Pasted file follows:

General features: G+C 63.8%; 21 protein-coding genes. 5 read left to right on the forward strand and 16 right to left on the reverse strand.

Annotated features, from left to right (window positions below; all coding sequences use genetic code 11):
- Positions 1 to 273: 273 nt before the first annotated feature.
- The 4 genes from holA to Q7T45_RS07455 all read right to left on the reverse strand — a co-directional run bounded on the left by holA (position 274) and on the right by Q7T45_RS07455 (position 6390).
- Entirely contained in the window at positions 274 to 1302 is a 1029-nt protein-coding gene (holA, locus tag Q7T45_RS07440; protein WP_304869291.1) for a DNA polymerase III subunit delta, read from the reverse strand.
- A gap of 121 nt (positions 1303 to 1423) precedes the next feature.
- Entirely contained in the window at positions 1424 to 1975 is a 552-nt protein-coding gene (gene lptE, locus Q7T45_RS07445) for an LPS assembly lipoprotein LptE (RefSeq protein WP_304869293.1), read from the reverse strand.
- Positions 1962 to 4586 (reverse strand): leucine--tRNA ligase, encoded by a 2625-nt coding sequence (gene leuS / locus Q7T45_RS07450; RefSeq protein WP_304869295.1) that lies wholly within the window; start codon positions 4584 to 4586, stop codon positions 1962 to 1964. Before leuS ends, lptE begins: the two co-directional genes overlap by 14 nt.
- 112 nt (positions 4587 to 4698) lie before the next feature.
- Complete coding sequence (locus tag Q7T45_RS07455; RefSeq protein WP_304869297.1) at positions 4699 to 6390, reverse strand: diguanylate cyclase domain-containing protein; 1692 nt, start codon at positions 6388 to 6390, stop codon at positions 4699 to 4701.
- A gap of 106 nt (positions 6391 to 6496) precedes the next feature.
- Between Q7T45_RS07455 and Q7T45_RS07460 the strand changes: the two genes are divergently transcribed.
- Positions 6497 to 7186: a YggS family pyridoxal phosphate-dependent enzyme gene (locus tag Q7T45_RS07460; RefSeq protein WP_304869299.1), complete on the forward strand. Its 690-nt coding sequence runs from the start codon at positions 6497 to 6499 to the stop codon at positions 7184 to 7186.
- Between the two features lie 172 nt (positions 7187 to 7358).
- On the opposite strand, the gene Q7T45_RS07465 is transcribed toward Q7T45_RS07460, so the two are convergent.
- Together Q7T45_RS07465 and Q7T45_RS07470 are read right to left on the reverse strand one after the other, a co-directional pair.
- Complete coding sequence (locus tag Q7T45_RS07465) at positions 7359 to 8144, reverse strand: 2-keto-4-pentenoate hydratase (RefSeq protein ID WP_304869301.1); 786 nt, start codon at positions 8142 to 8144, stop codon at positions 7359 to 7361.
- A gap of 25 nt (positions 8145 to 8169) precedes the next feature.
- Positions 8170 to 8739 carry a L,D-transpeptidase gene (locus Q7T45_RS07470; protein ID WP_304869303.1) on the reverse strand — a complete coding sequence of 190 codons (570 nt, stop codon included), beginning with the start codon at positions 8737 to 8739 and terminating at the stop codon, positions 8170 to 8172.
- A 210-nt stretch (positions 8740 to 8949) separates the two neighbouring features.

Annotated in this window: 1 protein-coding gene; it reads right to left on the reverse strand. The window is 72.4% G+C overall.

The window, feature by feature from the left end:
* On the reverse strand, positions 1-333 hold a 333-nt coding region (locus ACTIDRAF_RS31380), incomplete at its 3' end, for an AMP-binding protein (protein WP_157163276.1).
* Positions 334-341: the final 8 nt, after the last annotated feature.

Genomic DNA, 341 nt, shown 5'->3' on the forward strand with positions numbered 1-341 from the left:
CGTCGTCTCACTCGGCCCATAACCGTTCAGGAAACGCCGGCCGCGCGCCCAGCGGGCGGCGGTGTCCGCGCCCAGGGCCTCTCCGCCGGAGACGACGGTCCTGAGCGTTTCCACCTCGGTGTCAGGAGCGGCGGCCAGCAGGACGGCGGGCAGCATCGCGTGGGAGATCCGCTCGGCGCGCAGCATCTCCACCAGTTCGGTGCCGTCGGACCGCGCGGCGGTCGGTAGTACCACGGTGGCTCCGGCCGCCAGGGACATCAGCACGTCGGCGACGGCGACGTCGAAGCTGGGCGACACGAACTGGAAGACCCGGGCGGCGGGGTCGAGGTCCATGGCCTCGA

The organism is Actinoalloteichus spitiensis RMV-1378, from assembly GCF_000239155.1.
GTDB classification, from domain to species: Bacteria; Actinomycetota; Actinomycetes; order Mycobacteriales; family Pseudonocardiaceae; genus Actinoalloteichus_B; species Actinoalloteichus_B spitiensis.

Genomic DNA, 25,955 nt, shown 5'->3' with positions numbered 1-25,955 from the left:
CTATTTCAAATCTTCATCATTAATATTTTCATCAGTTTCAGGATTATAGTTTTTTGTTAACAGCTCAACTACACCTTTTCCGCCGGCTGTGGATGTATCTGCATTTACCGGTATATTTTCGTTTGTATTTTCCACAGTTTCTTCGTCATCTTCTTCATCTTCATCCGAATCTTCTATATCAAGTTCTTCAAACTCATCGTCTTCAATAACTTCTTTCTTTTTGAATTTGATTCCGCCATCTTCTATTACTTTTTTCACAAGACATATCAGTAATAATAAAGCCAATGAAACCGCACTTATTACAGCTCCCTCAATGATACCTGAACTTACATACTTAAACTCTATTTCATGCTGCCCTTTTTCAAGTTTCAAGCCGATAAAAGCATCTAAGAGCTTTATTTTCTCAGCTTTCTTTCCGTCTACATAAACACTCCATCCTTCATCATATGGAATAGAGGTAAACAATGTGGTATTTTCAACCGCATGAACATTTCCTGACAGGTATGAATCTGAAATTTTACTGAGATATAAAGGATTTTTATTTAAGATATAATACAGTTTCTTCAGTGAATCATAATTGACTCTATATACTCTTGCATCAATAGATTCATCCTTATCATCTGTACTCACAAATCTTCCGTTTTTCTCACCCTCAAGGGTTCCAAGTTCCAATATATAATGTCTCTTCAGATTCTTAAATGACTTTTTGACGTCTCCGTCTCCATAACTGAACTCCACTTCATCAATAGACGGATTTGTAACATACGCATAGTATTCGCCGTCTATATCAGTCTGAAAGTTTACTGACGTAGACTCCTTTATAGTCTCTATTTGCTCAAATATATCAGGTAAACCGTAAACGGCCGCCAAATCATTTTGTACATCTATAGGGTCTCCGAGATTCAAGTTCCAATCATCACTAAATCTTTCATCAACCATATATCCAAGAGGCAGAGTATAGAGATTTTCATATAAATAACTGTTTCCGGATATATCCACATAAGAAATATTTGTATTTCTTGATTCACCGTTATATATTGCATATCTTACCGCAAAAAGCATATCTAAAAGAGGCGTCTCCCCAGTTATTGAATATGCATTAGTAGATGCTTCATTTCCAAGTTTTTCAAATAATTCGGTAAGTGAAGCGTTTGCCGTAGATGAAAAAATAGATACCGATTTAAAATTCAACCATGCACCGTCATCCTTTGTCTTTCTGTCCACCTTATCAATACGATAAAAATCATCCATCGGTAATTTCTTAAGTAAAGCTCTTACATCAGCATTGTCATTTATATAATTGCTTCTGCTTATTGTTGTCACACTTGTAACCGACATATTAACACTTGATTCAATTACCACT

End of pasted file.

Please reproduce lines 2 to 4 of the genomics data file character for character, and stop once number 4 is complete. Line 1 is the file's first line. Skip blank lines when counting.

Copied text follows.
Annotated features, from left to right (window positions below; all coding sequences use genetic code 11):
- Positions 1 to 273: 273 nt before the first annotated feature.
- The 4 genes from holA to Q7T45_RS07455 all read right to left on the reverse strand — a co-directional run bounded on the left by holA (position 274) and on the right by Q7T45_RS07455 (position 6390).